Effects of Antibiotics in Animal Feed on the Antibiotic Resistance of the Gram Positive Bacterial Flora of Animals and Man
The use of antibiotics in the raising of farm animals has become an area of considerable controversy in recent years. There have been numerous allegations that this practice, particularly the incorporation of subtherapeutic levels of antibiotics into feed for purposes of growth promotion, is contributing to the increasing incidence of drug resistance in bacterial pathogens that infect man. It has been suggested that the selective pressure exerted upon the bacterial flora of animals by these antibiotics gives rise to large populations of resistant microorganisms. The organisms are then postulated to enter the human population, either through agricultural and meat processing workers, or via the food chain, as a result of contamination of meat products. Once in contact with man, the resistant bacteria could presumably cause disease directly, or transfer their resistance to organisms more pathogenic for humans. Although there is documentation of specific instances of human disease caused by resistant organisms from the farm, the extent to which this occurs has been difficult to assess. Representatives of the drug and animal raising industries have argued that therapeutic use of antibiotics in the treatment of human diseases has a much larger effect on the human resistance problem than agricultural use of antimicrobials. In fact, proponents of both points of view have used the same experimental data to support their particular position on several occasions. Virtually all of the research done in this area has been focused on the gram negative bacteria, particularly the members of the Enterobacteriaceae.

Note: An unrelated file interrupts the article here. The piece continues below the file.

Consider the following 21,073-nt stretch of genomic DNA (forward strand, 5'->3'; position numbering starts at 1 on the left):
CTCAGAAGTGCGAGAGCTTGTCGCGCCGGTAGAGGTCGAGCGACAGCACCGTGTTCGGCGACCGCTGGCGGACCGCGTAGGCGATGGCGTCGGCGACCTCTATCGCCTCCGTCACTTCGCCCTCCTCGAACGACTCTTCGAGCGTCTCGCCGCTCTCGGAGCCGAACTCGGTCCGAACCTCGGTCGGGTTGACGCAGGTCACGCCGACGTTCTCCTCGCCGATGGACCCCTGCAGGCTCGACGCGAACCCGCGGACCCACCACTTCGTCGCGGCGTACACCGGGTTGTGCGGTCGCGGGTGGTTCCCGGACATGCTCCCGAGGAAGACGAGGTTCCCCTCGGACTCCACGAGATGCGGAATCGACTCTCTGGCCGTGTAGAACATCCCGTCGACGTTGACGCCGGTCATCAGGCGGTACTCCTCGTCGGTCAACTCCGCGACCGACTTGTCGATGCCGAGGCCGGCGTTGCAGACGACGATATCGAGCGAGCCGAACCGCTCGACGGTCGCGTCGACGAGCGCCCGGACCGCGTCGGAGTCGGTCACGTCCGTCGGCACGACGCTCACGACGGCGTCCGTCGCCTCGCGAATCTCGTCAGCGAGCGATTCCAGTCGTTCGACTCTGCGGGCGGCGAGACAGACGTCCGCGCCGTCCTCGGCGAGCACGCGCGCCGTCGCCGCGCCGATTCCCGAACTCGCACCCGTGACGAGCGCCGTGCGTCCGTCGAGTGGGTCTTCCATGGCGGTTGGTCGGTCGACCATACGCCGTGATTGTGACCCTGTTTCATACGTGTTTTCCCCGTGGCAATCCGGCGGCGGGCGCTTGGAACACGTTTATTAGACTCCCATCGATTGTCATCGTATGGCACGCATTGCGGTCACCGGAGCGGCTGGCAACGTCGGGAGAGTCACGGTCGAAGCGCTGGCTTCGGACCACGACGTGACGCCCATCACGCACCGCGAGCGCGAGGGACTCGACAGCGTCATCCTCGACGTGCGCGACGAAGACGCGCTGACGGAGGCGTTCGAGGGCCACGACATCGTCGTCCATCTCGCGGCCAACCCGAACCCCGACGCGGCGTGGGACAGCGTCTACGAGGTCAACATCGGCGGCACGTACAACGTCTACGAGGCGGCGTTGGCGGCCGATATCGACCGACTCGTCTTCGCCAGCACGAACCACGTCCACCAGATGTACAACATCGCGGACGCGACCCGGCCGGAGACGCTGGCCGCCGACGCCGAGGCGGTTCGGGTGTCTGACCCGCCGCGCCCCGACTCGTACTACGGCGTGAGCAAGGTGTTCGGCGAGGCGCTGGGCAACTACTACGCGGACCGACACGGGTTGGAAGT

KeywordsBacterial Flora Positive Bacterium Resistant Organism Macrolide Resistance Plasmid Profile
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